The third round of the Six Nations is not far away. With Wales hosting England it is already looking to be the game of the tournament. Both are undefeated and Wales need to show some better form after their last two games.
The English are in impeccable form but what would a combined team look like?
15. Liam Williams (Wales)
There is fierce competition for the fullback shirt but I believe Williams has the edge on his competitors. With Halfpenny out, it only really leaves Elliot Daly. Daly is an exceptional player and has better qualities than Williams in some areas, like his passing. Both are quality in defence but Williams has that slight edge in attack. His pace combined with his flair enables him to score in the most outrageous circumstances.
14. Jack Nowell (England)
With all my heart I want to select North but he has just been to hit and miss recently. On the other hand, Nowell offers everything North can but which extra versatility and defence. Although he does not have the sheer physical power of North he makes up for it with agility. He is essentially a more experienced Josh Adams and thats why he gets the number fourteen shirt.
13. Jonathan Davies (Wales)
Jonathan Davies in my eyes, is one of the best outside centres in world rugby. His physicality is somewhat similar to Norths, powerful yet agile. Combine this with his creativity and his infamous hand offs, he difficult for any team to deal with. Even though he had a torrid game against England last year, his experience and talent will be needed more than ever. Thankfully Davies usually excels in the bigger occasions. England will be wary of him.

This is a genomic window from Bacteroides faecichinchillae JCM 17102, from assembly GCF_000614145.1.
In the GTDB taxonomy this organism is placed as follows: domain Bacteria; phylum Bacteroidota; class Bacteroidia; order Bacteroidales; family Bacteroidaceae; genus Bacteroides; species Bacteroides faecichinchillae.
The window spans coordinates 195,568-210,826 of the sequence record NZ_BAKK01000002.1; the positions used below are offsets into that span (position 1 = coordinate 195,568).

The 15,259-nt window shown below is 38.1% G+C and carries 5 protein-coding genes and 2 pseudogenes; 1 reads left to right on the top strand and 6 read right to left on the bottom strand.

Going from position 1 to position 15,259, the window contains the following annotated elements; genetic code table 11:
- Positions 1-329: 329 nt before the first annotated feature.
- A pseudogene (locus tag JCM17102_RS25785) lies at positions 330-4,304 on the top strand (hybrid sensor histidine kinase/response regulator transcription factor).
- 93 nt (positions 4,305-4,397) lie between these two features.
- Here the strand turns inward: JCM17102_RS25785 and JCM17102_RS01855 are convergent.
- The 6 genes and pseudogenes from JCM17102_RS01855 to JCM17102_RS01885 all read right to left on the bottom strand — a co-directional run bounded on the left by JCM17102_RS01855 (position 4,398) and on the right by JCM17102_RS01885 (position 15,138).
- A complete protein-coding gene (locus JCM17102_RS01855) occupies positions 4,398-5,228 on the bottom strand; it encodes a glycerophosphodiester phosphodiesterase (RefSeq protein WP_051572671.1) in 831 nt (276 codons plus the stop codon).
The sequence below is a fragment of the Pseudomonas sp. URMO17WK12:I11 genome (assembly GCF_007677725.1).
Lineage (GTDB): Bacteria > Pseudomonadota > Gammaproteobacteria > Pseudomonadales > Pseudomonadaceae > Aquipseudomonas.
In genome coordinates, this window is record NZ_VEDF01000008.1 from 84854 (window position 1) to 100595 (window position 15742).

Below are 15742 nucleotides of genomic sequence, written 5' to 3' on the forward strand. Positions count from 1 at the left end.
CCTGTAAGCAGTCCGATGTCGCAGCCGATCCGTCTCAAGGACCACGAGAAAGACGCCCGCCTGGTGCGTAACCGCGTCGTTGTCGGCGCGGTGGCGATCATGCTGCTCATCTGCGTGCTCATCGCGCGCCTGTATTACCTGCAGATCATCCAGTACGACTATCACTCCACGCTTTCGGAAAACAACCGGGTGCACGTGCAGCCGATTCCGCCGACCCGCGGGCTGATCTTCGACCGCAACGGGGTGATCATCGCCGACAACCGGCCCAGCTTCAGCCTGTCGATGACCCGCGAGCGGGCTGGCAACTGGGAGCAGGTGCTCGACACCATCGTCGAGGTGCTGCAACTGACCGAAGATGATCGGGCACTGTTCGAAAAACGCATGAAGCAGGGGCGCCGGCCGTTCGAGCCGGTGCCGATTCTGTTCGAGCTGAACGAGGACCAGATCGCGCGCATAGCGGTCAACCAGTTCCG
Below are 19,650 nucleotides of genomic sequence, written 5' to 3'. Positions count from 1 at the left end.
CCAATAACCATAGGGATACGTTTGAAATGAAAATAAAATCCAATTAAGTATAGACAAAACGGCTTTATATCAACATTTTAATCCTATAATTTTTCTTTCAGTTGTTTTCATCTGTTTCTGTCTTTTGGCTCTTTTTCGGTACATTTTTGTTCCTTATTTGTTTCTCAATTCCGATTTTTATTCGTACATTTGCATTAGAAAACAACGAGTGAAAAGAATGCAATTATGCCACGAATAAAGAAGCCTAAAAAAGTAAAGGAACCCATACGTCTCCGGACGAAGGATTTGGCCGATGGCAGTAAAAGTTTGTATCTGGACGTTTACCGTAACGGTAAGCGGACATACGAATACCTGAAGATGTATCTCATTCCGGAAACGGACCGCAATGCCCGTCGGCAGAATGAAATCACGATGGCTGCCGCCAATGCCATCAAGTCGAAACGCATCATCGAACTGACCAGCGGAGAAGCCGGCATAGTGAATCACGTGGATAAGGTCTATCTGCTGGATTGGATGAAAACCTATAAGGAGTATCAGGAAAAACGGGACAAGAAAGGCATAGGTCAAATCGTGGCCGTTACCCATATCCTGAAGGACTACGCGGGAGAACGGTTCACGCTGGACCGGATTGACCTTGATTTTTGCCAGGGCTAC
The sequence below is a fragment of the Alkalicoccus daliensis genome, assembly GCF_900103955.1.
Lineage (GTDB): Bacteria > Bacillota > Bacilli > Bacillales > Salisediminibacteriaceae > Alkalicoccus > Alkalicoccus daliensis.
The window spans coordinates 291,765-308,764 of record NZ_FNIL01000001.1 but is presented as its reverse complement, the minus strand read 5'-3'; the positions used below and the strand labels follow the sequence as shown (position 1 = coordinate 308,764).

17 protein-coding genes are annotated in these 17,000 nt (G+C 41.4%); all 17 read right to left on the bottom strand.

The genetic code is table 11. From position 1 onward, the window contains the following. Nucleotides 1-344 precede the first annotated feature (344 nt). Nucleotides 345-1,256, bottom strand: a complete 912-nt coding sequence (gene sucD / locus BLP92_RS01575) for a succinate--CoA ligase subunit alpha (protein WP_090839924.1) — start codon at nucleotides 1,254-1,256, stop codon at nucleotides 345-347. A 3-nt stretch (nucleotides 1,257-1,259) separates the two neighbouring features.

12. Henry Slade (England)
When I saw that Slade was included for the England squad I was over joyed. Slade has been exceptional for Exeter for a few seasons. His ability to play fullback, fly-half and in the centres gives him a wide rang of skills. By playing him at inside centre, it essentially gives the team another play maker and offers more creativity in the backline. Additionally, if any of your backs becomes injured he could easily slip into that position.
11. Jonny May (England)
In recent years, England have played a variety of wingers but May is definitely one of their strongest (alongside Ashton) and he is definitely no longer a ‘headless chicken’. Last weekend we saw Mays pace being utilised with those cheeky little chips and it did not dissapoint as he bagged himself a hat-trick. Wales have not looked particular strong in defence, so they will need to watch out for May’s pace and try scoring eye.
10. Owen Farrell (Vice Captain and England)
Picking Farrell was not a hard decision. The ten has been the backbone of Englands team for the last few seasons. By England playing him at fly-half it gives him the ability to kick into little pockets which usually allows May to grab a meat pie. Biggar might have been in with a shout a season or two ago but Farrell definitely gets the edge for this Six Nations.
9. Gareth Davies (Wales)